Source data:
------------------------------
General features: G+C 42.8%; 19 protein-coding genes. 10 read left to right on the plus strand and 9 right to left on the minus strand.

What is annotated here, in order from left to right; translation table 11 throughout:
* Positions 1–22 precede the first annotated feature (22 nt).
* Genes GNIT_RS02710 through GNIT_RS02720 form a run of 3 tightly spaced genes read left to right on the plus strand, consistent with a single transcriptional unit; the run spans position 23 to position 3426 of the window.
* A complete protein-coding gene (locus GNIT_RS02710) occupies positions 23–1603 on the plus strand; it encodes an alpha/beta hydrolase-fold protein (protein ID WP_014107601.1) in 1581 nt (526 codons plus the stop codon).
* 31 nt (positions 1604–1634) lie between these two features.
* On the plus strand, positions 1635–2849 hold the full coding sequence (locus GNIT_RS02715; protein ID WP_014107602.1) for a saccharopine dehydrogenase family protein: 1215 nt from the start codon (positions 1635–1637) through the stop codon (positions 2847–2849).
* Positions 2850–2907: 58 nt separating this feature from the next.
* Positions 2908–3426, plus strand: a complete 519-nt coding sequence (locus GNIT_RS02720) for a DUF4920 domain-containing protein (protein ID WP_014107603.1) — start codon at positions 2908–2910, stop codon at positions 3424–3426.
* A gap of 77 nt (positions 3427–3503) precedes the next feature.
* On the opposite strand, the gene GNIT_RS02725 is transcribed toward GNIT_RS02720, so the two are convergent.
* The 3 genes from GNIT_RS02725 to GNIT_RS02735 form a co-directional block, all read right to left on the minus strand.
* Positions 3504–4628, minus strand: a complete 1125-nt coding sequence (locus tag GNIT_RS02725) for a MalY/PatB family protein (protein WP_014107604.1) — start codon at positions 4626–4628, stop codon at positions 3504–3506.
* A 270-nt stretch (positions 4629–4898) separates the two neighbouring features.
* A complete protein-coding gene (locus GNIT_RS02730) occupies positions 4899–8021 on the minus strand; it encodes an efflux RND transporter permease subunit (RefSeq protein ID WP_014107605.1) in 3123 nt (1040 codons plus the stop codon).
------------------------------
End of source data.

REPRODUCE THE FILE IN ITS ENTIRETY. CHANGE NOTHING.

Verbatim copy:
General features: G+C 42.8%; 19 protein-coding genes. 10 read left to right on the plus strand and 9 right to left on the minus strand.

What is annotated here, in order from left to right; translation table 11 throughout:
* Positions 1–22 precede the first annotated feature (22 nt).
* Genes GNIT_RS02710 through GNIT_RS02720 form a run of 3 tightly spaced genes read left to right on the plus strand, consistent with a single transcriptional unit; the run spans position 23 to position 3426 of the window.
* A complete protein-coding gene (locus GNIT_RS02710) occupies positions 23–1603 on the plus strand; it encodes an alpha/beta hydrolase-fold protein (protein ID WP_014107601.1) in 1581 nt (526 codons plus the stop codon).
* 31 nt (positions 1604–1634) lie between these two features.
* On the plus strand, positions 1635–2849 hold the full coding sequence (locus GNIT_RS02715; protein ID WP_014107602.1) for a saccharopine dehydrogenase family protein: 1215 nt from the start codon (positions 1635–1637) through the stop codon (positions 2847–2849).
* Positions 2850–2907: 58 nt separating this feature from the next.
* Positions 2908–3426, plus strand: a complete 519-nt coding sequence (locus GNIT_RS02720) for a DUF4920 domain-containing protein (protein ID WP_014107603.1) — start codon at positions 2908–2910, stop codon at positions 3424–3426.
* A gap of 77 nt (positions 3427–3503) precedes the next feature.
* On the opposite strand, the gene GNIT_RS02725 is transcribed toward GNIT_RS02720, so the two are convergent.
* The 3 genes from GNIT_RS02725 to GNIT_RS02735 form a co-directional block, all read right to left on the minus strand.
* Positions 3504–4628, minus strand: a complete 1125-nt coding sequence (locus tag GNIT_RS02725) for a MalY/PatB family protein (protein WP_014107604.1) — start codon at positions 4626–4628, stop codon at positions 3504–3506.
* A 270-nt stretch (positions 4629–4898) separates the two neighbouring features.
* A complete protein-coding gene (locus GNIT_RS02730) occupies positions 4899–8021 on the minus strand; it encodes an efflux RND transporter permease subunit (RefSeq protein ID WP_014107605.1) in 3123 nt (1040 codons plus the stop codon).